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October URI Executive Director’s Letter

Charles Gibbs, Executive Director of the United Religions Initiative, writes in his October letter about the International Day of Peace, celebrated on September 21st.

By Charles Gibbs

Dear URI Friends,

Greetings of love and peace.

I would like to share some reflections on the International Day of Peace observances I was privileged to take part in. You can find stories of many other URI observances on our website http://www.uri.org/CC_News/Global_News/IDP2005.html.

World Peace Festival: On September 18, I was in Amenia, NY for a wonderful peace festival hosted by the World Peace Prayer Society under the leadership of their director, Deborah Moldow, who is also a URI Global Council Trustee and convener of the URI UN CC. The festival was a powerful experience that supported people’s deep yearning for peace that rises from within each of us and is manifested through our lives and our communities.

One highlight was an interfaith ceremony offering prayers for peace from many different traditions. I find that these days whenever I am asked to offer a prayer or to speak I begin, as I have for years, by extending greetings of love and peace from the URI community around the world. Then I ask people to be mindful of the gift of life and to experience a deep gratitude for the miracle and mystery of each breath we take, which connects us with all live on this Earth. I ask people to experience gratitude that we are able to gather in safety in a world where so many live each day in fear; to gather in the midst of abundance when so many live each day hungry. And I ask people to invite into our midst our sisters and brothers all over the world who may live in fear or hunger that they may join us in a time of rest and renewal and that we may join them in a deeper commitment to work for a world where all can live lives free from fear about their survival and free from hunger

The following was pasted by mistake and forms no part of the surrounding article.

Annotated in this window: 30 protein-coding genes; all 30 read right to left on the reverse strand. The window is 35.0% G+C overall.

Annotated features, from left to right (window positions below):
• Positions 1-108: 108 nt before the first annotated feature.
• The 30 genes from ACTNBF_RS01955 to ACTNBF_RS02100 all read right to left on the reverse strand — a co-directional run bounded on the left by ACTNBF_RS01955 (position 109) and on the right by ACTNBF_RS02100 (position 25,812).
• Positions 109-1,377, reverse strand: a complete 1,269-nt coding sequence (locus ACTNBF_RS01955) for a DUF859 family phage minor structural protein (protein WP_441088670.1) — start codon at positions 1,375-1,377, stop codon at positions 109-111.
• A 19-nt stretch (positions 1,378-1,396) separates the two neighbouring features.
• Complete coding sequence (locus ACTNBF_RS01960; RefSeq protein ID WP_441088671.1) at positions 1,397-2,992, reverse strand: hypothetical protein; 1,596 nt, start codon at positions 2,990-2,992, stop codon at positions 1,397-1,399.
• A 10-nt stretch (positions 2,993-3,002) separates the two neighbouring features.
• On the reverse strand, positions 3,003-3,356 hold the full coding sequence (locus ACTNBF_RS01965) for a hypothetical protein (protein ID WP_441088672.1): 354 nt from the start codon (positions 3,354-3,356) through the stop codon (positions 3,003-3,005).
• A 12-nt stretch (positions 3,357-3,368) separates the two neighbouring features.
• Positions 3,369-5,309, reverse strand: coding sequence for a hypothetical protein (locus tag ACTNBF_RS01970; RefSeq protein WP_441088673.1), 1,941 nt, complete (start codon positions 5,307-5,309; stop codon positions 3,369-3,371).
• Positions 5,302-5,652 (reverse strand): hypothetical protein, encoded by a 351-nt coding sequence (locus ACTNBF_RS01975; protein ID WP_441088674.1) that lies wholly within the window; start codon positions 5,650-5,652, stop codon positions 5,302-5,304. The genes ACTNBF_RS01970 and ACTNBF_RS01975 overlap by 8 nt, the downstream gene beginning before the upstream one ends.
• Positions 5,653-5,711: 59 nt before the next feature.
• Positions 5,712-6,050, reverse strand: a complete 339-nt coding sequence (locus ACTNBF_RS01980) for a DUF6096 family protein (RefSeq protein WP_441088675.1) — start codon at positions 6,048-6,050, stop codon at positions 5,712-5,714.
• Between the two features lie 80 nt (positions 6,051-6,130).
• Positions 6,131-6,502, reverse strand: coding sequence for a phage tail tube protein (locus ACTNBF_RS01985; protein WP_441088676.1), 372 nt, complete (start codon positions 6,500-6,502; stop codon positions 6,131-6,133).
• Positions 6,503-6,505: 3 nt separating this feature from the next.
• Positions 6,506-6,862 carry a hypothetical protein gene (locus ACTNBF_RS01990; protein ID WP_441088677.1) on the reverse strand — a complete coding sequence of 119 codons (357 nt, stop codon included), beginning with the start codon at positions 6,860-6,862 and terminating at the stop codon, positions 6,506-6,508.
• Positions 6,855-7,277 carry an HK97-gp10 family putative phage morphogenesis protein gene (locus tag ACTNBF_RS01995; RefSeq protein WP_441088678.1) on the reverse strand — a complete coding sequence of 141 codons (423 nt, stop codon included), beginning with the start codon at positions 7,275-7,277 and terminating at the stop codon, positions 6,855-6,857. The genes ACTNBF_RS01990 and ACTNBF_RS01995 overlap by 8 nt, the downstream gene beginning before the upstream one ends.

The other highlight of the day was the World Peace Prayer Ceremony, which began with a stirring message by Masami. Saionji, Chair of the World Peace Prayer Society, who invited all present to live into the fullness of their divine nature as lights of peace. Following her inspiring remarks, the flags of 191 nations and of communities of identity, such as Tibet and Palestine and the native peoples of North America, which are not formally recognized as nations, were paraded as those gathered prayed that the people of each nation live in peace and that peace prevail on Earth. The ceremony was deeply moving and is, I believe, a critically important tool in helping to create a global consciousness for peace.

International Day of Peace: Three days later, on September 21, I joined Monica Willard, URI’s UN representative, many members of the URI UN CC, UN Secretary General, Kofi Annan, and Mrs. Annan, several UN Messengers for Peace, including Elie Wiesel and Jane Goodall, and 500 young people to observe the International Day of Peace at the UN. The URI is blessed with Monica’s leadership, and the UN has been blessed by all the work she has done over the years to build a powerful observance of the IDP within the UN.